I concluded early on that vocabulary is basic to learning in any field of study.
What seems like "jargon" to people outside the field proves crucial within.
But acquiring the vocabulary without the ability to use it to understand, predict and possibly influence phenomena leads to an intellectual dead end.
Thus learning the vocabulary of sociology and using it to identify, puzzle over, and eventually develop satisfactory understandings of sociological phenomena are core goals in my teaching, and in fact in my own sociological work, whether the concerns are with the quality of community life, occupational opportunities, the adjustments of racial, ethnic and immigrant groups to American life, experiences in one's career, or in one's marriage (all topics explored in the courses I teach).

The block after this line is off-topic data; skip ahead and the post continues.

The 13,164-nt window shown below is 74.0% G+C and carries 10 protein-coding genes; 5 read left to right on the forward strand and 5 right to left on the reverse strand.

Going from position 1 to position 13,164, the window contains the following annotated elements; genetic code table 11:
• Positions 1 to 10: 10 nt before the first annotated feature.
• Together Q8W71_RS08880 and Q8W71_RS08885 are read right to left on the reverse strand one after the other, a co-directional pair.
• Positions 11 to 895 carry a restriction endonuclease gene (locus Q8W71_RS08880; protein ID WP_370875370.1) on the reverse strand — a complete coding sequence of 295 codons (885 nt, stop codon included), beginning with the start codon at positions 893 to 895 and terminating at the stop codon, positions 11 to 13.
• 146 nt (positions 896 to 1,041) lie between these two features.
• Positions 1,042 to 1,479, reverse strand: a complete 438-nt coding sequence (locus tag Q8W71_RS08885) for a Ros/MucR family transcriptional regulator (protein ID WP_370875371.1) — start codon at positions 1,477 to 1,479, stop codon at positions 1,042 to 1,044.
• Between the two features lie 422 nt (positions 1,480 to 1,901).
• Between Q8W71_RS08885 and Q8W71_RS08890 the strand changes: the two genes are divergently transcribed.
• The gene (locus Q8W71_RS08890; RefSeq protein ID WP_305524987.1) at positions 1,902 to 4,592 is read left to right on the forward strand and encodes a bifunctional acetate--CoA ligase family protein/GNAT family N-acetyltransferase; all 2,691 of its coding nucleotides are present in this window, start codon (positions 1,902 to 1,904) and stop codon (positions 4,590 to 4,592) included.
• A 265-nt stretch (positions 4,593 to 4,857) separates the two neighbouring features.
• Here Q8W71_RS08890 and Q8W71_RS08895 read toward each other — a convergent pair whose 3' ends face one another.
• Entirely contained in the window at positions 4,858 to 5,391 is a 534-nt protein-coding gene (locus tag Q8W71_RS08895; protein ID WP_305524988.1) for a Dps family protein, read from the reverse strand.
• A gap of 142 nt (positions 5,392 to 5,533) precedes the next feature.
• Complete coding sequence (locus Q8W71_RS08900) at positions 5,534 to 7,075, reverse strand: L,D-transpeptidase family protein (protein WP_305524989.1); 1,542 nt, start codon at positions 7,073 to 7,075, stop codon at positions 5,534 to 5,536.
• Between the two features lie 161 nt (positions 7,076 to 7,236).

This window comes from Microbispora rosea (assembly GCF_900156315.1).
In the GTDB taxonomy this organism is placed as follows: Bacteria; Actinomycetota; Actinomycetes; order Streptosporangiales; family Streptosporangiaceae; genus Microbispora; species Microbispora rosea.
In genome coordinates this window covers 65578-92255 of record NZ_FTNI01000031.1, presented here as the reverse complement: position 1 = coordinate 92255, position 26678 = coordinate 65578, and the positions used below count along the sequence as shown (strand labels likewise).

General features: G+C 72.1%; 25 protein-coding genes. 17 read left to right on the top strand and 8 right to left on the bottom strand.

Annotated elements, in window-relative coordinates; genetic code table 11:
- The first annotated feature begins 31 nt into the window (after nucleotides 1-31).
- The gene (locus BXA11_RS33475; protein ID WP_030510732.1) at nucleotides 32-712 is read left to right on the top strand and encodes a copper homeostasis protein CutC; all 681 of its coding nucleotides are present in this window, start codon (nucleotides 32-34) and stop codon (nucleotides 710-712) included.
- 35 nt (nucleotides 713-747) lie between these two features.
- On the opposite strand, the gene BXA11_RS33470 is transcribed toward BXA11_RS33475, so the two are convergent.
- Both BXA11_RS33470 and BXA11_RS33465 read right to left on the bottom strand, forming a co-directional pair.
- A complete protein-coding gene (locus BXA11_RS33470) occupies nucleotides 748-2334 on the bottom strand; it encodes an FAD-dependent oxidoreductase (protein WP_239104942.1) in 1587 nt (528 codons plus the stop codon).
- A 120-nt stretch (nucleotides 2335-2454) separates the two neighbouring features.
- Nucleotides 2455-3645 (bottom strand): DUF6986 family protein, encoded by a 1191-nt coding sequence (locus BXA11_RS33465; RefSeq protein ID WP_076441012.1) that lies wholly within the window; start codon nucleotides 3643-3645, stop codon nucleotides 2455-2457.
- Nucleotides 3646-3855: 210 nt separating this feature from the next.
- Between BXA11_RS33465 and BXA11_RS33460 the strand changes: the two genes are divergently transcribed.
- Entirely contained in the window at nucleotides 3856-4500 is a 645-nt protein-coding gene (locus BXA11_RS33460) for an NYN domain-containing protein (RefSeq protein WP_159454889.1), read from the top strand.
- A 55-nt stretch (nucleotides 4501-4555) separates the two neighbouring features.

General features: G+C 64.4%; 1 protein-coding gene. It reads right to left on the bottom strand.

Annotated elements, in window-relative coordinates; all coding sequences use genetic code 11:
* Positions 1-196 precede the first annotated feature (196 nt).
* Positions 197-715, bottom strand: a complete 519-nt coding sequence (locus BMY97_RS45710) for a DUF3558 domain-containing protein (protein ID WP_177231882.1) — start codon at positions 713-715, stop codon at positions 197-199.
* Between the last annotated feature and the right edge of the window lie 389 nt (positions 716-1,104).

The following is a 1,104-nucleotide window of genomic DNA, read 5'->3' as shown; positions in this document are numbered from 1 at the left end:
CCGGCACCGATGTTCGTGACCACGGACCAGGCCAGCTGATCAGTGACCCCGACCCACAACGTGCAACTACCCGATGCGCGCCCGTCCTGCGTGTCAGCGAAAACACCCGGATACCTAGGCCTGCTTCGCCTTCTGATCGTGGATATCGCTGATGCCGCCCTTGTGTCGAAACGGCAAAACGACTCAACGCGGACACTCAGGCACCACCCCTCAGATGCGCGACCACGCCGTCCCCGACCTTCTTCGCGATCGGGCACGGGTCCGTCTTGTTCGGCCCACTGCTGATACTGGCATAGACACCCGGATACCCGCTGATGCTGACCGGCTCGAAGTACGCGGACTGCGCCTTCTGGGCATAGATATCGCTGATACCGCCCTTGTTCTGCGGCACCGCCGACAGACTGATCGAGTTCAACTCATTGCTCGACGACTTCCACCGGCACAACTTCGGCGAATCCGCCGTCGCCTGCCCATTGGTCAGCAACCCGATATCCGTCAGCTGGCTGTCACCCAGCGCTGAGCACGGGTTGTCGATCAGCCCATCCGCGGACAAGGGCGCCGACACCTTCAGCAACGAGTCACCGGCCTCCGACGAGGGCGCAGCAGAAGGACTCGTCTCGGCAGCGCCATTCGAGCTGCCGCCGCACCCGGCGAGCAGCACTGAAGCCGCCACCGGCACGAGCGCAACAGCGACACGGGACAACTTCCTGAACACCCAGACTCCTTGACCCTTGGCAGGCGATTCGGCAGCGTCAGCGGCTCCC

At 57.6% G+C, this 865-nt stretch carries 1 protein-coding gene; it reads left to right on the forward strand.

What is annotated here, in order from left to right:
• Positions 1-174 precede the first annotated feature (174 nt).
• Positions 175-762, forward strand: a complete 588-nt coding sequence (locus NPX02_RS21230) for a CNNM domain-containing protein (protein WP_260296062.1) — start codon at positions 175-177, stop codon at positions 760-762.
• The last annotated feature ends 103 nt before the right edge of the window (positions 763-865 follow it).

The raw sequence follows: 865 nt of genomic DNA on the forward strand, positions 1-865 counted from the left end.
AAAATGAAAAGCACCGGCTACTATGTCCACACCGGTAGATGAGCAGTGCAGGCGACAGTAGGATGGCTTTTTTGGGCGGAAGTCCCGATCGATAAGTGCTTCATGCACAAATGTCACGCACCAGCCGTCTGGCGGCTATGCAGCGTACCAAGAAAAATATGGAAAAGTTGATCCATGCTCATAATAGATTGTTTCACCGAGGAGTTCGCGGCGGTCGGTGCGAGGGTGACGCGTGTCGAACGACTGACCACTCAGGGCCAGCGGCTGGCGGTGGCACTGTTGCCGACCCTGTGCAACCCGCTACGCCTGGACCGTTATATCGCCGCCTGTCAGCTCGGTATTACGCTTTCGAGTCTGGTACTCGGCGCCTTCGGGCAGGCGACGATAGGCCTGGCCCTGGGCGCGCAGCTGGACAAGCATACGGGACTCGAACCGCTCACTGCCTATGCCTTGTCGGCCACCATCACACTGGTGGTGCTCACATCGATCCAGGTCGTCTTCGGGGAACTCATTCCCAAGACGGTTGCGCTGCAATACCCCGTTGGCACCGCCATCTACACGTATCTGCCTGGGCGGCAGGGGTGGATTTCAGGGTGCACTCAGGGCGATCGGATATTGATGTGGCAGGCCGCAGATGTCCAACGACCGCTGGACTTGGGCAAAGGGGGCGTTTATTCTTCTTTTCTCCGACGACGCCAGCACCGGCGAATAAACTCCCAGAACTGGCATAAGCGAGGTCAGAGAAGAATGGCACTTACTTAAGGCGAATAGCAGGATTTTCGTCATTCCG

Of course the relative emphases on learning vocabulary and using it vary depending on the level of the course, that is with the prior preparation and experiences of students.
In introductory courses, especially, the primary aim may be building concepts, exploring ways other sociologists have used them, and analyzing case studies.
Later, especially when students are engaged in community internships or research, the emphasis shifts to use and application.
In the meantime, yes, work in the classroom is essential: readings, lectures, discussion and case studies. (No secrets here; some of the old ways still work very well.)
Please visit these pages for additional information:
Roy Childs, Professor of Sociology
Wendell Phillips Hall